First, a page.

Saturday, April 23, 2016

From the genetics of dog breeds to stress and reproduction

The other morning I was talking to my husband in bed in an attempt to help him wake up.

Me: So I ran into our friend who walks those three goldens separately yesterday and we had a nice conversation. She said she’d read my blog and had a dog genetics question for me.

Him: mmmppphh

Me: She said she’d heard that 1% of dog genes account for all the differences between breeds and asked me if it was true. I pointed out that 1% of 20,000 is still a lot of genes, and also explained that it's really hard to use statistics like that to describe genomic differences, because you can measure those differences in so many different ways.

Him: Did you tell her that humans and chips are 98% similar genetically?

Me: Yes I did.

Him: But I’ve been seeing that for at least 10, maybe 20 years. Is it still true?

I consulted the internet on my phone.

Me: Let's see... The Smithsonian Institute says we're 1.2% different from them. I think I'll skip this link to the Institute for Creation Research -- is that really the second hit on “human chimp genetic similarity”?! Ah, Wikipedia gives more information: “The alignable sequences within genomes of humans and chimpanzees differ by about 35 million single-nucleotide substitutions. Additionally about 3% of the complete genomes differ by deletions, insertions and duplications. Since mutation rate is relatively constant, roughly one half of these changes occurred in the human lineage.” Well, that’s not true.

Him: What?

Me: Mutation rate isn’t constant.

Him: It’s not?

Me: Well it is closer to constant in specific areas, like parts of the mitochondrial DNA, which we like to use as clocks. But over the whole genome, which is what they're talking about here, no. Different areas evolve at different rates. There are hotspots that go faster. And then the whole species might change faster when its environment suddenly changes. Like if you're in a lovely sunny valley and you're well adapted to it and then suddenly an Ice Age starts and your valley fills with ice and you suddenly have intense selection pressure to change your coat length and thickness and your diet and things like that. The stress itself can change your mutation rate.

Him: Stress can’t change your mutation rate! How would that even work? If a female is stressed, it’s too late, her eggs are already made.

Me: Her grandkids then? Or only sperm have more mutations? Hmm, that’s good point.

I consult the internet again. I find and discard an article about yeast evolving more quickly under stressful conditions. Yeast don't make eggs or sperm as part of their reproductive process.

Me: Here you go. Flies. Close enough to mammals for you? Stress does cause flies to have offspring with more mutations. It makes sense because if you’re stressed, it means you're probably not well adapted to your environment, so you should do the random shuffle with your kids’ genetics in the hopes that something, anything, different will give them a better shot. Mostly they’ll be worse off, but at that point it’s worth if it a few are better off and can pass on those genes.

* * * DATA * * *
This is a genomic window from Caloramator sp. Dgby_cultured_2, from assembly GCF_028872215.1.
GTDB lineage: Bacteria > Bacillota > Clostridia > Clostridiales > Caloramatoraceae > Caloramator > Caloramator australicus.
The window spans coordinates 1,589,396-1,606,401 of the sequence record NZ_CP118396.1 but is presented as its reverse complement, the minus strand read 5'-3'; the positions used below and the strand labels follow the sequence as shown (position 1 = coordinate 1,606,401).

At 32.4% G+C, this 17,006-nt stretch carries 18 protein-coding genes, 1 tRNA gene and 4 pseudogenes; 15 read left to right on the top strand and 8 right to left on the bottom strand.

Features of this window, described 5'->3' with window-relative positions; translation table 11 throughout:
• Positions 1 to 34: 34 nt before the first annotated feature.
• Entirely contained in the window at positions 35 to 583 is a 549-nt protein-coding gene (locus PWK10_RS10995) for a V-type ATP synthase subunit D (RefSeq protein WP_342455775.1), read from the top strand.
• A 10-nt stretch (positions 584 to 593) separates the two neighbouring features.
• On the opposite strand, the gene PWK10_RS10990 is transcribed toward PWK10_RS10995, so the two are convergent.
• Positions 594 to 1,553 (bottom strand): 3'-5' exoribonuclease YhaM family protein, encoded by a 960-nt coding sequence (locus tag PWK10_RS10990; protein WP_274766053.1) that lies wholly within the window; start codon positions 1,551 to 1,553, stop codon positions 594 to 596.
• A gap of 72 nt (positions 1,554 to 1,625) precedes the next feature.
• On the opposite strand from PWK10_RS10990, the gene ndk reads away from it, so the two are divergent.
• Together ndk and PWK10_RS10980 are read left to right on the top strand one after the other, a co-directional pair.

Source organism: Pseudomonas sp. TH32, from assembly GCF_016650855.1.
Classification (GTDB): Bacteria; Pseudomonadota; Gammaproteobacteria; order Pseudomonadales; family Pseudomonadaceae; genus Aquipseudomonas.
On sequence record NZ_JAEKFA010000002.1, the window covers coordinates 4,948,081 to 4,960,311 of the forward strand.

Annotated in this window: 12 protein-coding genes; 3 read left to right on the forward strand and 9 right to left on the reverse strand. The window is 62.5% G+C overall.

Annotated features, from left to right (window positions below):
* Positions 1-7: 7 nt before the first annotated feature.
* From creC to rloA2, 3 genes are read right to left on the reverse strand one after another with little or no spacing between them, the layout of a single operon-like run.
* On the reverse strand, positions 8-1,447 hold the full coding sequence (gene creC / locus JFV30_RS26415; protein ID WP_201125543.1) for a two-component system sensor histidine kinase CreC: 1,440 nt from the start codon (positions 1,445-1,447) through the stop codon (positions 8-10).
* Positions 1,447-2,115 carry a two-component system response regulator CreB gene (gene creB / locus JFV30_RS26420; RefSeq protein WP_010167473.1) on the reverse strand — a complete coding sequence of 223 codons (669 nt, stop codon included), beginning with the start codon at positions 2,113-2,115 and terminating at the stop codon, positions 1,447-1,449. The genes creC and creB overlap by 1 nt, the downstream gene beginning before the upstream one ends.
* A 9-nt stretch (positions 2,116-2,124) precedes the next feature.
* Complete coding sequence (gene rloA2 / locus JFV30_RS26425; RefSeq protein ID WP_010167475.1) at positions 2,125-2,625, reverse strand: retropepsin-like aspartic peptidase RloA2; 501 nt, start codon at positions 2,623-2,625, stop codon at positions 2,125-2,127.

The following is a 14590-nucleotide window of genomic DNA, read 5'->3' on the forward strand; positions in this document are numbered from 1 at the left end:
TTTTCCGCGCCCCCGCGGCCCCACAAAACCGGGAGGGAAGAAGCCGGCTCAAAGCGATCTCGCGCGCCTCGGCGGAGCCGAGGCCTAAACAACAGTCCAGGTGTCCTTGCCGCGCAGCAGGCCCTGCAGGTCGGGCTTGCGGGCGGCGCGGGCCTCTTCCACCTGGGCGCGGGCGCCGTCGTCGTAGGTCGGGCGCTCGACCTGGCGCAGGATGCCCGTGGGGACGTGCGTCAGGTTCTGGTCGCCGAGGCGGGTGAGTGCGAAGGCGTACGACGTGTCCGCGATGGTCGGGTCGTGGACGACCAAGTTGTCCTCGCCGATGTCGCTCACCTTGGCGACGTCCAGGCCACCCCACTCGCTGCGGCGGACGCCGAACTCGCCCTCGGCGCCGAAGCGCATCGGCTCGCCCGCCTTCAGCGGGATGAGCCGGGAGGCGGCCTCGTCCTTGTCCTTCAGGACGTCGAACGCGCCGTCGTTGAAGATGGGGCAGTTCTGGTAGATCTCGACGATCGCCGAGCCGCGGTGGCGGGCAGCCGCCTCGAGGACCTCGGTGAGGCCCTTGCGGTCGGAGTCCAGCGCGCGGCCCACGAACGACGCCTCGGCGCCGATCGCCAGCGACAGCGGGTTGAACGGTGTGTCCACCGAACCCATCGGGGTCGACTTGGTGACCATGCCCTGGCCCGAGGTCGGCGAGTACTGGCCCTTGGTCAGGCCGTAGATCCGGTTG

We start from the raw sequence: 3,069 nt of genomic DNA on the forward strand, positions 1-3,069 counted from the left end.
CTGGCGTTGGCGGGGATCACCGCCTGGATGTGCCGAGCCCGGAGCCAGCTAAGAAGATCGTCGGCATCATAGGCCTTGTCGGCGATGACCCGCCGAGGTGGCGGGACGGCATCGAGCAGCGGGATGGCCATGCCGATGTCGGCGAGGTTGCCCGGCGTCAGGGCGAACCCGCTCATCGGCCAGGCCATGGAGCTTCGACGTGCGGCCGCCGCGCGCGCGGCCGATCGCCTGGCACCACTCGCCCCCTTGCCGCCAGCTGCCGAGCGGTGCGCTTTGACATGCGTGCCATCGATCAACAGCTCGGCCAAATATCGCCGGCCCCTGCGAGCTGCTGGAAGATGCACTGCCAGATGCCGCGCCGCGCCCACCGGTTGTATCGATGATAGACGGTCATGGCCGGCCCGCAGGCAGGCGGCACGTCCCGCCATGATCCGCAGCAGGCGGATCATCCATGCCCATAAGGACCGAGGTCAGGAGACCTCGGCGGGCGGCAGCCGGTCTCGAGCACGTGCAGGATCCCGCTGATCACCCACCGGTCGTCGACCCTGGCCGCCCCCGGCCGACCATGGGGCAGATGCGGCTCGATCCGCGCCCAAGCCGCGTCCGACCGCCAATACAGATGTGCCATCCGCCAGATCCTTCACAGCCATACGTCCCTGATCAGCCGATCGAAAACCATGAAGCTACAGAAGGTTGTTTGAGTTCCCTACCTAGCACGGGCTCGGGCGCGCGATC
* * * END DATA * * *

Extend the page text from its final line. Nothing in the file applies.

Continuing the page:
Him: But how does it work with female flies having already made their eggs before they’re stressed?

Me: I dunno... Hang on... Here we are. OK, so the researchers mutated the males, their sperm.

The reason the researchers mutated the males has to do with how DNA is fixed in male and female fruit flies. There is almost no DNA repair in sperm. But the egg can repair DNA in any sperm that fertilizes it.

So the researchers were basically asking how much of the mutated DNA from the male could slip through the repair processes in the egg. The answer was that eggs from stressed females let a lot more mutations through.

Why would stressed female eggs not fix DNA as well? Probably because fixing DNA perfectly costs lots of energy. And these stressed females may not have had enough energy to spare.

There are two different kinds of DNA repair out there. The one that fixes the DNA perfectly costs a lot of energy. The other kind gets rid of any gross problems but leaves errors behind. This costs less energy but leads to more mutations.

The idea is that stressed females can't afford to use the perfect DNA repair system. So they use the other one. Their kids survive but they have more mutations.

—Stanford at the Tech, Understanding Genetics
 Me: Oh crap now I’m late to take Jack to physical therapy.

...Kind of makes you wonder about puppies conceived in puppy mills or animals conceived in hoarding situations, doesn’t it? Might they have more mutations than animals conceived in less stressful environments?